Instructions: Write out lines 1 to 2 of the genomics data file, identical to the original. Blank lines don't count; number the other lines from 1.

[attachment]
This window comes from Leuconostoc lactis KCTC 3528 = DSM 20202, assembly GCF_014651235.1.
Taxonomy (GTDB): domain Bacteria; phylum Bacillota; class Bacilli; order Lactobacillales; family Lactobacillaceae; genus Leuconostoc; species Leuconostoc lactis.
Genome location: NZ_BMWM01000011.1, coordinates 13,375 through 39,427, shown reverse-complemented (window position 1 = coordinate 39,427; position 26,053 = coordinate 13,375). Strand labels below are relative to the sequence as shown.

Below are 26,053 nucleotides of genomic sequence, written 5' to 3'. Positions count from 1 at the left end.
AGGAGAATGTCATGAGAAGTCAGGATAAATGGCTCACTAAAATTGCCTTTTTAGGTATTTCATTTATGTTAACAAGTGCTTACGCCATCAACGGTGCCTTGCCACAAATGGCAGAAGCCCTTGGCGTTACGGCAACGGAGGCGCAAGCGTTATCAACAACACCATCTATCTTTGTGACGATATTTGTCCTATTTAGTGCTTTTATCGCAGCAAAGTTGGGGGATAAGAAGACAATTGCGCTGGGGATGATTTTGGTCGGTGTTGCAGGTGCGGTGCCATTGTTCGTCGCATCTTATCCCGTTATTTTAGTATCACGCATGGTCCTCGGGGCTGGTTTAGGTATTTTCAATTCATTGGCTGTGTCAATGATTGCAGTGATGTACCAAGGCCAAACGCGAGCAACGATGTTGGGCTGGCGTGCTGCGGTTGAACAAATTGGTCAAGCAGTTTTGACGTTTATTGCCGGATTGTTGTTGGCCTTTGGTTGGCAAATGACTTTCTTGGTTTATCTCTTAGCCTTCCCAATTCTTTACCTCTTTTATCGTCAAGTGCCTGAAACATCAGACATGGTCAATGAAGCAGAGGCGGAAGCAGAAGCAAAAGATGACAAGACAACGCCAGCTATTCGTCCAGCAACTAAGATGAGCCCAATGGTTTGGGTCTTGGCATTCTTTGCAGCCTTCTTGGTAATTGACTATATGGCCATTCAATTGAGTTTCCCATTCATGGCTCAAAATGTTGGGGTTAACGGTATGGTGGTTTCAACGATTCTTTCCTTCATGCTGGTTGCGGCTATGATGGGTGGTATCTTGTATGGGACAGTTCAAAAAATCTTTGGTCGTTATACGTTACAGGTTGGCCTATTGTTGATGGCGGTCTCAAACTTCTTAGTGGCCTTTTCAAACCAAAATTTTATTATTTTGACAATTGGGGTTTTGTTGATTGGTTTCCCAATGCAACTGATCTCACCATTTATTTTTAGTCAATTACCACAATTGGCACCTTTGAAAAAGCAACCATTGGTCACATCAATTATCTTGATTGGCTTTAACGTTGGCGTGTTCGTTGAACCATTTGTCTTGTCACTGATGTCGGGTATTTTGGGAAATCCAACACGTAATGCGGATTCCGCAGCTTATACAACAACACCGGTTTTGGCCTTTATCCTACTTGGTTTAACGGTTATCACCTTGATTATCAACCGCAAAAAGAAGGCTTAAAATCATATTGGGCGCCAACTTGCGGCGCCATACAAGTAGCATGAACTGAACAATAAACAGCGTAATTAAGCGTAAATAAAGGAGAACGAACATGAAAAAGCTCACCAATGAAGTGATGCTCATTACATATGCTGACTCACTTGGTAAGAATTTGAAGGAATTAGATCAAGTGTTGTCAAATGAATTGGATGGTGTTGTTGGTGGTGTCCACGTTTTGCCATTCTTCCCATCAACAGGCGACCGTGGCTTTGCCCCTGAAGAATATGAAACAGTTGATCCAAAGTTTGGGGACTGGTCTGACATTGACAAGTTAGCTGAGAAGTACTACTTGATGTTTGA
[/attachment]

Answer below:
This window comes from Leuconostoc lactis KCTC 3528 = DSM 20202, assembly GCF_014651235.1.
Taxonomy (GTDB): domain Bacteria; phylum Bacillota; class Bacilli; order Lactobacillales; family Lactobacillaceae; genus Leuconostoc; species Leuconostoc lactis.